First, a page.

Rothesay wastewater treatment plant price tag up 50%

The cost to build a new wastewater treatment facility in Rothesay has ballooned by nearly 50 per cent, leaving the town considering its options for going forward.

At a recent town council meeting, town manager John Jarvie said the project, originally billed at $21.7 million, will now likely cost $32 million due to “a number of recent economic factors.”

First announced in summer 2021, the original price tag was split between all three levels of government, with more than $8.6 million coming from the feds, $7.2 million from the province and $5.7 million from the municipality.

The town can’t shoulder the $10 million increase to the project alone, though, Jarvie said.

The town currently has two wastewater lagoons in Kennebecasis Park and one at Sagamore Point, and originally planned to expand capacity at Sagamore Point and route all wastewater there to a new, “start of the art” treatment centre.

The new process would rely not on chemicals but instead employing “biologic processes” to reduce organic material in wastewater, followed by ultraviolet sterilization, returning water to the Kennebecasis River “with quality as good as, or better than, its natural flow,” Grant said when the project was first announced.

Now, town staff are proposing a phased approach to the project, using some of the money already secured to expand Sagamore Point’s lagoon and upgrade it, “acting as an interim project” until the town receives approval for the cash to build the new wastewater treatment facility.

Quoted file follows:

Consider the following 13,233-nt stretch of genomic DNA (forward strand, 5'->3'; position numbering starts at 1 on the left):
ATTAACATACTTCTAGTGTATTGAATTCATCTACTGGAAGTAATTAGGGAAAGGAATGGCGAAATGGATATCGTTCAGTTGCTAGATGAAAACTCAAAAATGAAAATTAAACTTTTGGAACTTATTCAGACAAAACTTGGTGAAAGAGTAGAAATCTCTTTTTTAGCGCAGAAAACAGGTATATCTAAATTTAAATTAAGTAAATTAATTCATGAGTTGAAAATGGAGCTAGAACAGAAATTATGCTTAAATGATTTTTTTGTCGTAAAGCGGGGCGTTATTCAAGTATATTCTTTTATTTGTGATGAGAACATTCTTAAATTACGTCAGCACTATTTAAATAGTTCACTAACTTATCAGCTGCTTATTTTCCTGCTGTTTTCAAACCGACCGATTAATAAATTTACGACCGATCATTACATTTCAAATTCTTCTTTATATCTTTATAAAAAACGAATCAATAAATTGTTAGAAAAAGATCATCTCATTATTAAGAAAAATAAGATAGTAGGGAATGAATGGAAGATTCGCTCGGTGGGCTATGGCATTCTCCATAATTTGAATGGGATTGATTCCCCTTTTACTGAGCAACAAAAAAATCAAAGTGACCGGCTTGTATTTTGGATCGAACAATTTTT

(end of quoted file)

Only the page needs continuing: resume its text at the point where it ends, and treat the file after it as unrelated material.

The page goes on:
“The thought is, we can use some of the money already approved,” he said, adding there’s “still hope” the town receives the amount of money required to complete the full project as originally planned.

“It’s a phase in the initial project, which will improve the quality of the wastewater entering the river,” he said. “It’s a creative way of moving the project forward.”

The idea is to keep as many options open as possible, Jarvie said, but the approach will have an even larger price tag, though, estimated at $37 million.

The only other option is to increase the rate on residents’ water bills, he said.

When the project was first announced in 2021, Grant said it was “too early to say precisely” what effect the project would have on utility rates.

But, she added, “I want to assure rate payers we are cost conscious and will maintain a sewer rate which is competitive with other communities in the region.”

At the 2021 announcement, Rothesay MLA Ted Flemming said the community was growing, and “finding a place to clean that water is necessary.”

During the spring floods of 2018 and 2019, Rothesay’s three water treatment lagoons flooded, which contaminated the Kennebecasis River.

“We never want that to happen again,” Grant said.

Rothesay’s town council voted to accept the proposed phasing plan, though no dates have been solidified. The project is anticipated to be completed around 2030, “subject to getting sufficient grant money,” Jarvie told council.

Marlo Glass, Local Journalism Initiative Reporter, Telegraph-Journal